The Lighthouse

by Eric Hickman and Nathan Chung


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Number of Reviews: 9
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1-9 of 9

2 of 2 people found the following review helpful:
A short coding exercise about a lighthouse, February 10, 2016

This is a game I played last year. You have 3 doors, 4 rooms, two keys, a container, and a button. Nothing is hidden, there are some typos, and the authors manually insert the winning text into the game without actually ending the game.

As a historical curiosity, this, along with Detective, is one of the best known games with minimal coding due to its entry in IFComp, among other reasons.

1 of 1 people found the following review helpful:
This review is longer than the game, April 15, 2015

Let's see, 27 moves in four minutes. That speed typing in high school really did the trick. Believe it or not, there is a Brass key and a Crystal key. Guess which one opens which door. Well, that is not hard since finding the keys is linear. The entire four minutes is three to four containers and the game would not last that long except for the number of non-consequential items (e.g. a desk) that do nothing, contain nothing, and cannot be acted upon in any way shape or form.

3 of 3 people found the following review helpful:
Not spectacular, but I have seen worse, December 8, 2013
by Simon Deimel (Germany)

This little game is not a challenge for anyone -- finding keys and the corresponding doors right after that; no further implementations, no real story. But going through it did not hurt me, and finally there is a good will behind this game, as opposed to others which were simply made to be annoying. I have seen much worse. And stuff of the same quality which got better ratings for reasons that I do not understand.

1 of 1 people found the following review helpful:
Not really a game--a basic exercise in IF, October 22, 2013
by streever (America)

I wouldn't call this a game: besides poor implementation, it features no challenges at all. You have 3 doors, and can only open one. If you can figure out what direction that door is, you can walk in it and obtain a key, which opens the other door, etc.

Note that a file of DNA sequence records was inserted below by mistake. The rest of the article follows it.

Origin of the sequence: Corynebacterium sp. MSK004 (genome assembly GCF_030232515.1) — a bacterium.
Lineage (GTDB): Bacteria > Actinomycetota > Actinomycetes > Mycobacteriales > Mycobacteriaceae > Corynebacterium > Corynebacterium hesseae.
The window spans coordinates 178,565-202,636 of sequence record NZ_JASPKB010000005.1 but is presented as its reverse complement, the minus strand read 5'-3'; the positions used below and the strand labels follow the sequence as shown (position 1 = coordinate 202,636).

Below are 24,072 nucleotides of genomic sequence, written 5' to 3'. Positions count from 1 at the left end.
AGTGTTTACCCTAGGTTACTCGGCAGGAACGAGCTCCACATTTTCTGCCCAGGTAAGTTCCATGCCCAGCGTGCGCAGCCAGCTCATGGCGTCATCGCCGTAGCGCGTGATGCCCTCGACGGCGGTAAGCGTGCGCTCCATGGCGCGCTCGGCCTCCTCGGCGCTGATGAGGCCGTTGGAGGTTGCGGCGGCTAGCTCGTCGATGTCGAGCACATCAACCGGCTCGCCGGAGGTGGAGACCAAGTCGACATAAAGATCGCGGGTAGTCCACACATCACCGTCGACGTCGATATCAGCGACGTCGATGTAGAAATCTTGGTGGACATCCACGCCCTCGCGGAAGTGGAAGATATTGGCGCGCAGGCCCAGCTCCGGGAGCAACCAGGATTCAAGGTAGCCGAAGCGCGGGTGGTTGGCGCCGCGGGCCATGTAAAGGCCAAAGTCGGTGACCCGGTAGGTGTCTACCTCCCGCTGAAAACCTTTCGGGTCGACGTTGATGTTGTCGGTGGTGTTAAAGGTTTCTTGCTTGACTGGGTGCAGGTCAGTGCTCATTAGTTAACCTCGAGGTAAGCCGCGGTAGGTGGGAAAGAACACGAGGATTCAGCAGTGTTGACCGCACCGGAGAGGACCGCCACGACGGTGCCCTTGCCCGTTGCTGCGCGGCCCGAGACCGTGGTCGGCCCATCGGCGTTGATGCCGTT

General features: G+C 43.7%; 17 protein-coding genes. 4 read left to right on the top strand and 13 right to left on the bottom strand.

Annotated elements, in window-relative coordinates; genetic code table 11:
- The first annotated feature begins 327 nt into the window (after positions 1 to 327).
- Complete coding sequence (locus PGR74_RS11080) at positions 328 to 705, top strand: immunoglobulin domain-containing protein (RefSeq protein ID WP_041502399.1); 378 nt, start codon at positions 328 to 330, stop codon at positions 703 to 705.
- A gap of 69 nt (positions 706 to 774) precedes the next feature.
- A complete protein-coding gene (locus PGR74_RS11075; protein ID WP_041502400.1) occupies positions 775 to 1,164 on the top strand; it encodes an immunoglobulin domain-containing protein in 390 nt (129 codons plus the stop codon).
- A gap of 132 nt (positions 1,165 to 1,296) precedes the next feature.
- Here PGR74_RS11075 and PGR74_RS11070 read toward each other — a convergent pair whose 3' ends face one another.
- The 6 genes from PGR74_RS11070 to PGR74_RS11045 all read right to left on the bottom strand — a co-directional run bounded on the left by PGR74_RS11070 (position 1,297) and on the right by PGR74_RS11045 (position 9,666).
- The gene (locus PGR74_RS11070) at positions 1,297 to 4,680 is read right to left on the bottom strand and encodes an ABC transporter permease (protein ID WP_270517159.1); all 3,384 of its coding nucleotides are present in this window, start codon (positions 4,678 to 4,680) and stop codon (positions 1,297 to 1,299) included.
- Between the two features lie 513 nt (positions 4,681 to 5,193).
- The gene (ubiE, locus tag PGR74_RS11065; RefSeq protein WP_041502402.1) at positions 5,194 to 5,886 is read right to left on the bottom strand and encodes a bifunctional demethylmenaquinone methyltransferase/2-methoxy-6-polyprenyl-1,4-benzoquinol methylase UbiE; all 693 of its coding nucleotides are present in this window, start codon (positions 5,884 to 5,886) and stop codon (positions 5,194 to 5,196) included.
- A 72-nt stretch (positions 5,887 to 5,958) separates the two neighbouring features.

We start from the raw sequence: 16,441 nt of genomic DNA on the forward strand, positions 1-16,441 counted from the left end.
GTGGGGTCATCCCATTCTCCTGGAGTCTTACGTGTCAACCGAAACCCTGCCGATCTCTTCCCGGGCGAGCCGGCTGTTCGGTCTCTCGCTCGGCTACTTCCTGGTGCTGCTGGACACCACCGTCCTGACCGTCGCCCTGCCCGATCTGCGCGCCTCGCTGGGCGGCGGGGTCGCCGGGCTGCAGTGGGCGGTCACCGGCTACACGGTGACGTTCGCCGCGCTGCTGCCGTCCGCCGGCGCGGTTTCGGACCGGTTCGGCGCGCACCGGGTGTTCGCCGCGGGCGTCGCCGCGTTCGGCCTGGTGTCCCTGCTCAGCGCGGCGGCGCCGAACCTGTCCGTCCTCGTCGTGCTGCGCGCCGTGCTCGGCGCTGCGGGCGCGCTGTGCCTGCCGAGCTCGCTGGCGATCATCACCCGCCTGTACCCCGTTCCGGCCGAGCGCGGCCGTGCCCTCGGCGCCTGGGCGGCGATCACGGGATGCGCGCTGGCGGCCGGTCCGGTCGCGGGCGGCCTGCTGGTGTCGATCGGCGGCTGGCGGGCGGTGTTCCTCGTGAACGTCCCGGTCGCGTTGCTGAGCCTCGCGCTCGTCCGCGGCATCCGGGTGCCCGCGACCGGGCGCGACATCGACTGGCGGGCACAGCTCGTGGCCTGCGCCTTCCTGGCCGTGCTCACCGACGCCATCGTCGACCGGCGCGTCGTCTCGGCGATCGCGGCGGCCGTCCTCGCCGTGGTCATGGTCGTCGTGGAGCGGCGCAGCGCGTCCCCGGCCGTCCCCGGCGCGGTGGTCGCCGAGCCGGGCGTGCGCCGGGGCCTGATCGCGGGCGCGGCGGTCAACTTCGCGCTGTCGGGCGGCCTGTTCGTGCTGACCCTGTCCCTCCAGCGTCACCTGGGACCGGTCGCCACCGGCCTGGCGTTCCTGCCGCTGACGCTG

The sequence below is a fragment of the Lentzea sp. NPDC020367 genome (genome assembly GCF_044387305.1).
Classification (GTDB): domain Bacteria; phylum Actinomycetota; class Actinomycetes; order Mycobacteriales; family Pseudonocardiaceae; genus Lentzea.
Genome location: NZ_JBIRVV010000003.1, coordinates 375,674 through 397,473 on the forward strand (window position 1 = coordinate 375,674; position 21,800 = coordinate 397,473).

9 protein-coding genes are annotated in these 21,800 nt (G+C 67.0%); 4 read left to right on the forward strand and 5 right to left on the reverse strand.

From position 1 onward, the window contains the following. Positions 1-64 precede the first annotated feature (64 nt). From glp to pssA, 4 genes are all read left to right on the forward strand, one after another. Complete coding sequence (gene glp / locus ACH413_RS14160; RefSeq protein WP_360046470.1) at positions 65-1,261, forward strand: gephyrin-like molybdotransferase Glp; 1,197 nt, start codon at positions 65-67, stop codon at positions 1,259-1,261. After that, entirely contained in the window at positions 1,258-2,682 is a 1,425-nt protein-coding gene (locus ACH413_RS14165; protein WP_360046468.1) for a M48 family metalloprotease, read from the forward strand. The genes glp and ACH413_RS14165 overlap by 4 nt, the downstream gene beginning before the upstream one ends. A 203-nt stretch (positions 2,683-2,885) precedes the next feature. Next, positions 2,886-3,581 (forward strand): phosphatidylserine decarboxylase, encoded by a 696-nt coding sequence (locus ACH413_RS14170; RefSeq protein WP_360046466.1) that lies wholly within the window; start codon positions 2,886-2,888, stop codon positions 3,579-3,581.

The game is finishable in 12 completely obvious moves, and the writing could use an editor. (The initial sequence with the man is the prime example of editing needs.)

I would encourage the authors to revisit this concept and flesh it out--the basic premise could make for an interesting game, but it would need some sort of tension and better technical implementation.

9 of 12 people found the following review helpful:
Examine Lighthouse, December 22, 2008
by Aaron Mumaw (Appalachia)

You see nothing special about The Lighthouse.

3 of 7 people found the following review helpful:
no regrets about the five minutes spent on it, November 25, 2008
by Jeremy Freese (Evanston, IL)

I mean, if you go in appreciating this is the first game by somebody who is maybe 15 years old, it is a cute experience. It also made me smile to carry the button around and win in different rooms. I can't give one star to something that only took five minutes and had me amused, even if it was campy amusement.

1 of 3 people found the following review helpful:
Not IFcomp material., November 16, 2008
by James Hall (UK)

The Lighthouse is no doubt the authors' first game, as it's very basic and very, very short. The aim of the game is to switch on the light in a lighthouse and...uh...that's it. It's all over in about two minutes. No plot. No twists.

Granted, the game does work, but I'm still baffled at why this was a 2008 IFcomp entry.

10 of 11 people found the following review helpful:
An exercise in brevity, October 27, 2008
by WriterBob (Richmond Hill, Ontario)
Related reviews: IF Comp 2008

The Lighthouse, submitted for the 2008 IF Competition, is probably the easiest IF game ever created.

The goal as stated in the introduction is to turn on the light in the lighthouse. Beyond the introduction there is very little description. All the places have names, but there is only the most cursory description of each room. Every object, when examined, returns the stock response, "There is nothing special about X."

Technically there were no flaws in the game. There was however, no challenge either. The old Infocom sampler offered more in the way of interaction.

Perhaps, as a previous reviewer surmised this was an exercise on the part of the authors who were trying to learn Inform. I hope this is the case. If the authors read this review, I would encourage them to continue creating IF after this first rather timid step.

7 of 7 people found the following review helpful:
5 wasted minutes, October 12, 2008
by Fra Enrico (Torino, Italy)

What is this? A short exercise by people who are learning the inform language? If not, this is a hoax. A short, empty, hollow, meaningless adventure lasting no more than 20 actions, which steals away 5 minutes of your time in front of very brief descriptions and very few choices.
The setting? A two-rooms ligthouse. The goal? Turning on a lamp. The way to achieve it? (Spoiler - click to show)Open two doors, and push a button. How exciting.

Nothing more.
I couldn't imagine something less interesting. I don't know the score this game will get in IfComp08, but it doesn't matter. There is nothing here worth the worries. I don't dislike short and simple games, but this one doesn't even deserve the name of it.

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